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26 December 1984 Development Of Calcium Lanthanum Sulfide As An 8-12μm Transmitting Ceramic
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Calcium lanthanum sulfide (nominally CaLa2S4) has been under development for almost 4 years as an 8-12 μm transmitting ceramic. During that time, by concentrating the effort on optimizing the optical properties of this material, the absorption coefficient at 10.6 um has been decreased from 40 cm-1 to 0.6 cm-1. Most of the present absorption is thought to be extrinsic. Studies this year have dealt with a number of areas. One of these studies was an attempt to determine the cause of the remaining extrinsic absorption. During the course of this investigation, the presence of additional phases, including calcium sulfide (CaS), has been noted. The presence of CaS is somewhat surprising as all material investigated was 12-30 mole percent calcium deficient. Point defects and "trace" impurities have also been observed. These have been characterized using electron paramagnetic resonance and excitation/emission spectroscopies. Some of the defects and impurities have been identified and their location in either calcium lanthanum sulfide or second phase CaS determined. The possible effects of these defects and impurities on the observed infrared absorption of calcium lanthanum sulfide ceramics will be discussed.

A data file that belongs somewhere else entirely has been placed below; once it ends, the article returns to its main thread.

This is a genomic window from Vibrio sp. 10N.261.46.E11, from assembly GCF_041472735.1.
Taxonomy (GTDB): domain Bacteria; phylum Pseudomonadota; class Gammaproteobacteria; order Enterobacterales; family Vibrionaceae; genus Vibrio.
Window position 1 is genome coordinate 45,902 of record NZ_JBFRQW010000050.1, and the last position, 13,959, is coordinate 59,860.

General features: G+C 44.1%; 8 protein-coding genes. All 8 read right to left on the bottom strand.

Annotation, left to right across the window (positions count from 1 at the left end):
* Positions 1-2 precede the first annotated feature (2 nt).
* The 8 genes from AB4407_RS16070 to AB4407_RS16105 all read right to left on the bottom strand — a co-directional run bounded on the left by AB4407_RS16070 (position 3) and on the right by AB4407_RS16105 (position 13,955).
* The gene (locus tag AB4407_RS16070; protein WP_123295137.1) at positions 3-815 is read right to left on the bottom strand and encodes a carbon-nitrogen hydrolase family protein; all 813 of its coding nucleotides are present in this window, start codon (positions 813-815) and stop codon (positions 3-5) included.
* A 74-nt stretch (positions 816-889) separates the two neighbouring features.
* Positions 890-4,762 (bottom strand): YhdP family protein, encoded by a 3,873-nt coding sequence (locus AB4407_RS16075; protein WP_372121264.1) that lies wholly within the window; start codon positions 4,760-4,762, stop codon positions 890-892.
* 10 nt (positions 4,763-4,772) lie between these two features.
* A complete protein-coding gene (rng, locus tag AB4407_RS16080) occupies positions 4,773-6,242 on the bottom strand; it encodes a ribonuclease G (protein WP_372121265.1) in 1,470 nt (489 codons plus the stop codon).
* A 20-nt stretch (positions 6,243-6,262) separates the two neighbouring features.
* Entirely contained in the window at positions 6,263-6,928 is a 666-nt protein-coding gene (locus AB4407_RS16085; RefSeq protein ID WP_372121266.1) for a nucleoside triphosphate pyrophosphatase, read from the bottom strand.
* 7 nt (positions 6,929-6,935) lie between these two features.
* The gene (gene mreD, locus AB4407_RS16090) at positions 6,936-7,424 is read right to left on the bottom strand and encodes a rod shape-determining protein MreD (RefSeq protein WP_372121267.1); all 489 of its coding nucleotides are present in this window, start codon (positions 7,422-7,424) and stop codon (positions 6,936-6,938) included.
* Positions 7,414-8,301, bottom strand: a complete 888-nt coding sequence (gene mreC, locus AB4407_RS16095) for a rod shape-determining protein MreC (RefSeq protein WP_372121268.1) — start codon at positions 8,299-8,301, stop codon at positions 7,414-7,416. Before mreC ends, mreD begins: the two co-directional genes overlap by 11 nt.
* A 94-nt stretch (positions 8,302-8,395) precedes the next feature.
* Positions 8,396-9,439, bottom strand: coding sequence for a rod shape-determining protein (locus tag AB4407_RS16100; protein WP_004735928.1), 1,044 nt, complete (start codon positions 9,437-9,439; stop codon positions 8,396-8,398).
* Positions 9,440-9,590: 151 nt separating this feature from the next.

© (1984) COPYRIGHT Society of Photo-Optical Instrumentation Engineers (SPIE). Downloading of the abstract is permitted for personal use only.
Josephine Covino, Daniel C. Harris, Marian E. Hills, Richard T. Loda, and Robert W. Schwartz "Development Of Calcium Lanthanum Sulfide As An 8-12μm Transmitting Ceramic", Proc. SPIE 0505, Advances in Optical Materials, (26 December 1984);

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